A Poem in Gratitude for Health Care Workers
In Leanne O’Sullivan’s poem “Leaving Early,” the poet writes to her ill husband, entrusting him into the care of a nurse named Fionnuala. As the novel coronavirus sweeps the globe, many of us can’t physically be there for loved ones who are sick. Instead, it is the health care workers — and all involved in the health care system — who are tirelessly present, caring for others in spite of exhaustion and the risk it brings to their own wellbeing.
We offer this episode of Poetry Unbound in profound gratitude toward all who are working in health care right now.
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My name is Pádraig Ó Tuama, and I have asthma. And these days, I’m very aware of my breathing and any possible compromise of my breathing and ways within which, as a person with pretty chronic asthma, I need to be very attentive to my own lungs. That’s a small item for me. I think of other people who have so many more reasons to be anxious about their own health, anxious about their own exposure.
And poetry, for me, poetry is a thing that helps me breathe. There’s space on the page for my own imagination to fill in the bits that I need, and poetry makes me slow down in my reading. I never skim-read a poem. I read it out loud to myself, and it slows my heart down; it slows my breathing down, and it helps my lungs to fill.
I encountered this poem because I was looking for some poems that would be appropriate for thinking about the crisis of Covid-19 that’s global and pandemic right now. I think of the nurse in the poem, Fionnuala — I think of all the healthcare workers, nurses, doctors, administrators, people working in hospitals and healthcare centers, and ambulances, and I wonder about all of their names and wonder, do people notice their names? And how, in the midst of this crisis, can we notice the names of people?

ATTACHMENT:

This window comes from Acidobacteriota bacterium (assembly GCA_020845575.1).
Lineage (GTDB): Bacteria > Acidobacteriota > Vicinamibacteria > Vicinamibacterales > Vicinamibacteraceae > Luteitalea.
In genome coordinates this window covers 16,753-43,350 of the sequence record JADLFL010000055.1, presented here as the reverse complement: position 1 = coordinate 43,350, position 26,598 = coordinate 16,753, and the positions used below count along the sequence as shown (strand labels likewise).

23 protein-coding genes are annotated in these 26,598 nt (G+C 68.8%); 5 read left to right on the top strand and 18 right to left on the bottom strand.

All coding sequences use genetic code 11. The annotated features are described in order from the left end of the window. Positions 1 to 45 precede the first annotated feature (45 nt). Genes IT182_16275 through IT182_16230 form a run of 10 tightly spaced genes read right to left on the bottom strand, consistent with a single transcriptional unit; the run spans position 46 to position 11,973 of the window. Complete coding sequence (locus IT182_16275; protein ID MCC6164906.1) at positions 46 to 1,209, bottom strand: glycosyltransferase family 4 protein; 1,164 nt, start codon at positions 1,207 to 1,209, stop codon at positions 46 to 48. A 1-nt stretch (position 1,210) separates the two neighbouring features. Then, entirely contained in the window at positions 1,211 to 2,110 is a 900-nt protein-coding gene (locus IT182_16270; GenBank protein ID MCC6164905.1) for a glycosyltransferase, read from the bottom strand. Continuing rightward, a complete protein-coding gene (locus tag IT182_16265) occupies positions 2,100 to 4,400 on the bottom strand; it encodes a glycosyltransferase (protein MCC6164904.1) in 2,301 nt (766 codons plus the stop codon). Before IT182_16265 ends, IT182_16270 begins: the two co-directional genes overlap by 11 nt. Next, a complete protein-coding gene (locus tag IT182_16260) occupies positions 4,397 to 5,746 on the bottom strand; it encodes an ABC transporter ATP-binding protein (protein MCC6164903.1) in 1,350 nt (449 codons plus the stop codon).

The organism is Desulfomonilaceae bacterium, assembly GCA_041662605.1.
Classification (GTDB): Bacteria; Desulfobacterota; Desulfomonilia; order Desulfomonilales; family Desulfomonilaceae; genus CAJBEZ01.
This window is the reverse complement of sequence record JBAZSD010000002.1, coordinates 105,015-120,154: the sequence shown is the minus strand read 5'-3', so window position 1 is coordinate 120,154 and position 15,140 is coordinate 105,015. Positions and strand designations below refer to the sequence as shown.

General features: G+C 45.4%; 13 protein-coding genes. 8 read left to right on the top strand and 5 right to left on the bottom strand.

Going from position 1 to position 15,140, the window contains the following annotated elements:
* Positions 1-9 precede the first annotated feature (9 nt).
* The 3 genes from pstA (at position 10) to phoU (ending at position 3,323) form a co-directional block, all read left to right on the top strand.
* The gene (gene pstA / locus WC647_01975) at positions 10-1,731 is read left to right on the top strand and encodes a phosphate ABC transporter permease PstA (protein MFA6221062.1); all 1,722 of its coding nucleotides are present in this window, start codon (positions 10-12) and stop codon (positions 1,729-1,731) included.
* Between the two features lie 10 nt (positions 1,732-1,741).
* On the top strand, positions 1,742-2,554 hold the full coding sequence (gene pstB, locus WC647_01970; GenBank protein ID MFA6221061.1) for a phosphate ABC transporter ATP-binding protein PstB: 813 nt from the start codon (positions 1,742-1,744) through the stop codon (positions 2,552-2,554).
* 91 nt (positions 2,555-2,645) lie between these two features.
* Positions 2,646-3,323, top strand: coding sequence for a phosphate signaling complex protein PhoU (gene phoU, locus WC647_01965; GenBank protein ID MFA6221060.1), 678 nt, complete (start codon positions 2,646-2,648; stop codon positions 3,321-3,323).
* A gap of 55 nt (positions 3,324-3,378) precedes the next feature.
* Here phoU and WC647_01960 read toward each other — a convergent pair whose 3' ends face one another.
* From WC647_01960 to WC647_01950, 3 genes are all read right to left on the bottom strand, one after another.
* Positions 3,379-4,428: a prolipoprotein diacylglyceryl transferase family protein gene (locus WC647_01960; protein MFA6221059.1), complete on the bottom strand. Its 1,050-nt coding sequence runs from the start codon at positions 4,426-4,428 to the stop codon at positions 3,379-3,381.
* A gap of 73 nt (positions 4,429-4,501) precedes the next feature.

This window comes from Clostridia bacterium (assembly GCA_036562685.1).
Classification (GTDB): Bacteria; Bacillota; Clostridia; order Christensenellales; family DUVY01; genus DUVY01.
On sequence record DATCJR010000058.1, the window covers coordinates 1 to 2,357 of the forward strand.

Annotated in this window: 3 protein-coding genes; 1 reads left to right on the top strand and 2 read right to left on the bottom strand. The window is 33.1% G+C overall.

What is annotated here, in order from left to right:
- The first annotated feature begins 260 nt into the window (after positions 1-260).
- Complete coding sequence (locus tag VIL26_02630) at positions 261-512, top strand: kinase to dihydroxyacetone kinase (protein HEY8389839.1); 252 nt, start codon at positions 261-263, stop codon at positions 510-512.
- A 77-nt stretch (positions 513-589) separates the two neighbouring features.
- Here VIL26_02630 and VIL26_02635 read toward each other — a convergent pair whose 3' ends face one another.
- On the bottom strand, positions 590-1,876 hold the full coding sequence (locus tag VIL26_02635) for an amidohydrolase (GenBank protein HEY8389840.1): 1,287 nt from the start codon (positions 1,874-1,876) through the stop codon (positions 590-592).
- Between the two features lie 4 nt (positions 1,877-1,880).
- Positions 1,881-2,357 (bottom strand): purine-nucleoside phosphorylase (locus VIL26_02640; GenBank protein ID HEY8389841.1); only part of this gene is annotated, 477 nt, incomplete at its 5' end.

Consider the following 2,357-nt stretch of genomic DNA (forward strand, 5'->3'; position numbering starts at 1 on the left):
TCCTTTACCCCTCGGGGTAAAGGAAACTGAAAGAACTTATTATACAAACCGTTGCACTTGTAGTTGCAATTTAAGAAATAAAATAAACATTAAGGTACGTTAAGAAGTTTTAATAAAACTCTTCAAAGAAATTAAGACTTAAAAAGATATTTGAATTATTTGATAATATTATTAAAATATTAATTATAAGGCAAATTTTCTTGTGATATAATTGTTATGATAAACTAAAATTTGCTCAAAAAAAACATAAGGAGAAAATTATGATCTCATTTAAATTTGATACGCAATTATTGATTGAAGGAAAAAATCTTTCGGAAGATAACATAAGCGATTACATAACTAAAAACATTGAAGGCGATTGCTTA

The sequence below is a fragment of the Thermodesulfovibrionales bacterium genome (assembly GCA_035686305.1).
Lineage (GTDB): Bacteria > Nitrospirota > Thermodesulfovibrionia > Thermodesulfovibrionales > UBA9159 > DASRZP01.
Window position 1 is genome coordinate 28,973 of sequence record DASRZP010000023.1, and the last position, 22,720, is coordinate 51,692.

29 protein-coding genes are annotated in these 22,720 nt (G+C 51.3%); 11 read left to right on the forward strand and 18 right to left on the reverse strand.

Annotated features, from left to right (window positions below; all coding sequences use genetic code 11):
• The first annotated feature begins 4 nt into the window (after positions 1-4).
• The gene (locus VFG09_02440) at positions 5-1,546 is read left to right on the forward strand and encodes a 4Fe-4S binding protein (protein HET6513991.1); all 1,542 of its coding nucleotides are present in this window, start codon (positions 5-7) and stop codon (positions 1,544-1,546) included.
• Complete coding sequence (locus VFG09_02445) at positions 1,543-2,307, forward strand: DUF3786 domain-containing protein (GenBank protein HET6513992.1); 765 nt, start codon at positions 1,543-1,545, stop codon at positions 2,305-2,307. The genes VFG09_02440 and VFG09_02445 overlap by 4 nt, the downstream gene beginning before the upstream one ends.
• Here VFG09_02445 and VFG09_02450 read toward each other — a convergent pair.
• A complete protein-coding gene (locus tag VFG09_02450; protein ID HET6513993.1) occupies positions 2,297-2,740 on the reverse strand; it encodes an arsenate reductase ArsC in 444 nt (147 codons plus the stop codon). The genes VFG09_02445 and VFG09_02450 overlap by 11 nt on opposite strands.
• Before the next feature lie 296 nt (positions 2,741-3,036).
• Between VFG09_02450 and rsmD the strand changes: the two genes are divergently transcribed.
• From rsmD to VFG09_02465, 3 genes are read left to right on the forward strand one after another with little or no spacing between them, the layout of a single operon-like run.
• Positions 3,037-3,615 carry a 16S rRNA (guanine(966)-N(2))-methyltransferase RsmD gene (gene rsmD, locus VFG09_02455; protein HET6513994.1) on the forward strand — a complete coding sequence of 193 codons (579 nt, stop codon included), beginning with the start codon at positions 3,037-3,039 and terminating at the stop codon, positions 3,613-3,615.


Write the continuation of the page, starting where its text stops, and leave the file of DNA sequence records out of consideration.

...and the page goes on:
Then I saw that terribly sad line: “And no cure there but to wait it out” — so appropriate for now, I think. In the middle of a crisis, people want to have the kind of perspective that years, and maybe five years in the future, will give for an analysis of where we are right now, but we don’t have that, and there is only a cure now but to wait it out until there is a cure. And the line, too, in the poem, about a fever coming down: So much of Covid-19 is about people monitoring their temperature and wondering will their fever spike; can they wait this out at home; will they need to be in hospital? Who will look after them there; will they be able to have a visitor? As of the moment, all hospitals in Ireland, North and South, are not allowing visitors in, in order to protect everybody who’s in there, the workers as well as the patients. So this poem, while it’s written in an entirely different circumstance, has so many echoes for now.
This poem, I think, is a profoundly hospitable poem, and a poem with all kinds of depths. On the first reading of it, you understand immediately that somebody’s being written to. It’s written like a sonnet that starts off as a letter: “My love.” And clearly, somebody is leaving early; that’s the title. And they’re entrusting somebody they love to the care of a nurse named Fionnuala. And so you don’t need to have any background, and you can feel like you’re in the poem, and you feel the intensity and the deep trust that the writer, the poet, Leanne O’Sullivan, is imparting into this nurse named Fionnuala.
And then there’s another layer to the poem, which you get when you read the book. The book, called A Quarter of an Hour, starts off with a little paragraph, saying that Leanne O’Sullivan, the poet, her husband had a brain infection which rendered him into a coma for three weeks. And so, when you know that from the start of the book, there’s this reference to her wing. And you think of this nurse, showing up in his unconscious and in his dream world of recovery like a bird, guiding him home. And that’s so hospitable and so beautiful.
And then there’s the third level to this poem, also, which probably is very Irish, in the sense of the name, Fionnuala. The main character in Irish mythology, named Fionnuala, was the oldest of four siblings who were cursed to spend 900 years as swans in various stormy lakes all around Ireland. And Fionnuala, the oldest sibling, was the one who negotiated a pathway out of that curse, through magic. She is someone who weathered storms for 900 years in the shape of a swan with these huge wings. And in the poem, you hear of Fionnuala as the nurse with wings who has weathered her own storm. And so this poem works on an immediate reading, but it also calls to mind deep mythologies.